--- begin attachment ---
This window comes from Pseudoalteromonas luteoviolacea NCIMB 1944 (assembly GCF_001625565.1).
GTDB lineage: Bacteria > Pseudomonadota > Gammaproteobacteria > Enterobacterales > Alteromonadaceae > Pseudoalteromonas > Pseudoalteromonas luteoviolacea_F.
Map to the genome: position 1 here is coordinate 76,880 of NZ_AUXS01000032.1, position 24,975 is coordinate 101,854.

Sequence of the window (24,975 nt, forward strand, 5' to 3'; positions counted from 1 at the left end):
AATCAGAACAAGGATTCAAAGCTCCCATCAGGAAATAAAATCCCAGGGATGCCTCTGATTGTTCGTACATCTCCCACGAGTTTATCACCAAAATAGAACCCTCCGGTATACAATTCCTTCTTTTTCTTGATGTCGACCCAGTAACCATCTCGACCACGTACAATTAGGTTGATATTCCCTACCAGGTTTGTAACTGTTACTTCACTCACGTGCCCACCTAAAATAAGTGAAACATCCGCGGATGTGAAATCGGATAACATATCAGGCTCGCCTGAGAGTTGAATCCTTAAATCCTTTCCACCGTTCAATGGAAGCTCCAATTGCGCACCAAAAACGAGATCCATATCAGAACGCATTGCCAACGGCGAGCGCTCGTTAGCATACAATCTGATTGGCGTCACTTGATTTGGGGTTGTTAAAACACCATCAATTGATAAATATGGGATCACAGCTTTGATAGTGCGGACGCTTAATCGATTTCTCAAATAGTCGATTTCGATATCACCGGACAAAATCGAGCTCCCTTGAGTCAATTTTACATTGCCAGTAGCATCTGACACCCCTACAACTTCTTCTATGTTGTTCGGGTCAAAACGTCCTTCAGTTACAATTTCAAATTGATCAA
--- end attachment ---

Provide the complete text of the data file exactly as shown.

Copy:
This window comes from Pseudoalteromonas luteoviolacea NCIMB 1944 (assembly GCF_001625565.1).
GTDB lineage: Bacteria > Pseudomonadota > Gammaproteobacteria > Enterobacterales > Alteromonadaceae > Pseudoalteromonas > Pseudoalteromonas luteoviolacea_F.
Map to the genome: position 1 here is coordinate 76,880 of NZ_AUXS01000032.1, position 24,975 is coordinate 101,854.

Sequence of the window (24,975 nt, forward strand, 5' to 3'; positions counted from 1 at the left end):
AATCAGAACAAGGATTCAAAGCTCCCATCAGGAAATAAAATCCCAGGGATGCCTCTGATTGTTCGTACATCTCCCACGAGTTTATCACCAAAATAGAACCCTCCGGTATACAATTCCTTCTTTTTCTTGATGTCGACCCAGTAACCATCTCGACCACGTACAATTAGGTTGATATTCCCTACCAGGTTTGTAACTGTTACTTCACTCACGTGCCCACCTAAAATAAGTGAAACATCCGCGGATGTGAAATCGGATAACATATCAGGCTCGCCTGAGAGTTGAATCCTTAAATCCTTTCCACCGTTCAATGGAAGCTCCAATTGCGCACCAAAAACGAGATCCATATCAGAACGCATTGCCAACGGCGAGCGCTCGTTAGCATACAATCTGATTGGCGTCACTTGATTTGGGGTTGTTAAAACACCATCAATTGATAAATATGGGATCACAGCTTTGATAGTGCGGACGCTTAATCGATTTCTCAAATAGTCGATTTCGATATCACCGGACAAAATCGAGCTCCCTTGAGTCAATTTTACATTGCCAGTAGCATCTGACACCCCTACAACTTCTTCTATGTTGTTCGGGTCAAAACGTCCTTCAGTTACAATTTCAAATTGATCAA